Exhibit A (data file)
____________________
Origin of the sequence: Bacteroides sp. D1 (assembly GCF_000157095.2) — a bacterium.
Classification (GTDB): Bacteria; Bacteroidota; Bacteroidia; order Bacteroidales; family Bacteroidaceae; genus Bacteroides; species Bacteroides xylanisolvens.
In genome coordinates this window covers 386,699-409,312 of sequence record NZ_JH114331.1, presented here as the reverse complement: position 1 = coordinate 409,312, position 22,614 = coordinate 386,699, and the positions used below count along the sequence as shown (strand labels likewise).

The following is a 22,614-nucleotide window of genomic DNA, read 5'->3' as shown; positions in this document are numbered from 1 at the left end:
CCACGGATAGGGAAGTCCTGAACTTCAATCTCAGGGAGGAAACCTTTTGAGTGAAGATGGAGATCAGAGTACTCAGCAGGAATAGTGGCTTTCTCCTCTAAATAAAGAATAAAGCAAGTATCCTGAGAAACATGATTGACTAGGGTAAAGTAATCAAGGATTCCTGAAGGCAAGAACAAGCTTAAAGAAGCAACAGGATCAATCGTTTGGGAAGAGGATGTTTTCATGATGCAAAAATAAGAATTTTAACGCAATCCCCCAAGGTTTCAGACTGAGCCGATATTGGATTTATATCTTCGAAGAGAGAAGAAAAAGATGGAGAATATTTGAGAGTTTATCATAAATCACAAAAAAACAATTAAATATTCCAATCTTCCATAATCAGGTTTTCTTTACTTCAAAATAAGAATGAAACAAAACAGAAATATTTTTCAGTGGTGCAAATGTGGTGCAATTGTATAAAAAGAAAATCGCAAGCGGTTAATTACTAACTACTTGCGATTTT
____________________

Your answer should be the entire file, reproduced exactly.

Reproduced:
Origin of the sequence: Bacteroides sp. D1 (assembly GCF_000157095.2) — a bacterium.
Classification (GTDB): Bacteria; Bacteroidota; Bacteroidia; order Bacteroidales; family Bacteroidaceae; genus Bacteroides; species Bacteroides xylanisolvens.
In genome coordinates this window covers 386,699-409,312 of sequence record NZ_JH114331.1, presented here as the reverse complement: position 1 = coordinate 409,312, position 22,614 = coordinate 386,699, and the positions used below count along the sequence as shown (strand labels likewise).

The following is a 22,614-nucleotide window of genomic DNA, read 5'->3' as shown; positions in this document are numbered from 1 at the left end:
CCACGGATAGGGAAGTCCTGAACTTCAATCTCAGGGAGGAAACCTTTTGAGTGAAGATGGAGATCAGAGTACTCAGCAGGAATAGTGGCTTTCTCCTCTAAATAAAGAATAAAGCAAGTATCCTGAGAAACATGATTGACTAGGGTAAAGTAATCAAGGATTCCTGAAGGCAAGAACAAGCTTAAAGAAGCAACAGGATCAATCGTTTGGGAAGAGGATGTTTTCATGATGCAAAAATAAGAATTTTAACGCAATCCCCCAAGGTTTCAGACTGAGCCGATATTGGATTTATATCTTCGAAGAGAGAAGAAAAAGATGGAGAATATTTGAGAGTTTATCATAAATCACAAAAAAACAATTAAATATTCCAATCTTCCATAATCAGGTTTTCTTTACTTCAAAATAAGAATGAAACAAAACAGAAATATTTTTCAGTGGTGCAAATGTGGTGCAATTGTATAAAAAGAAAATCGCAAGCGGTTAATTACTAACTACTTGCGATTTT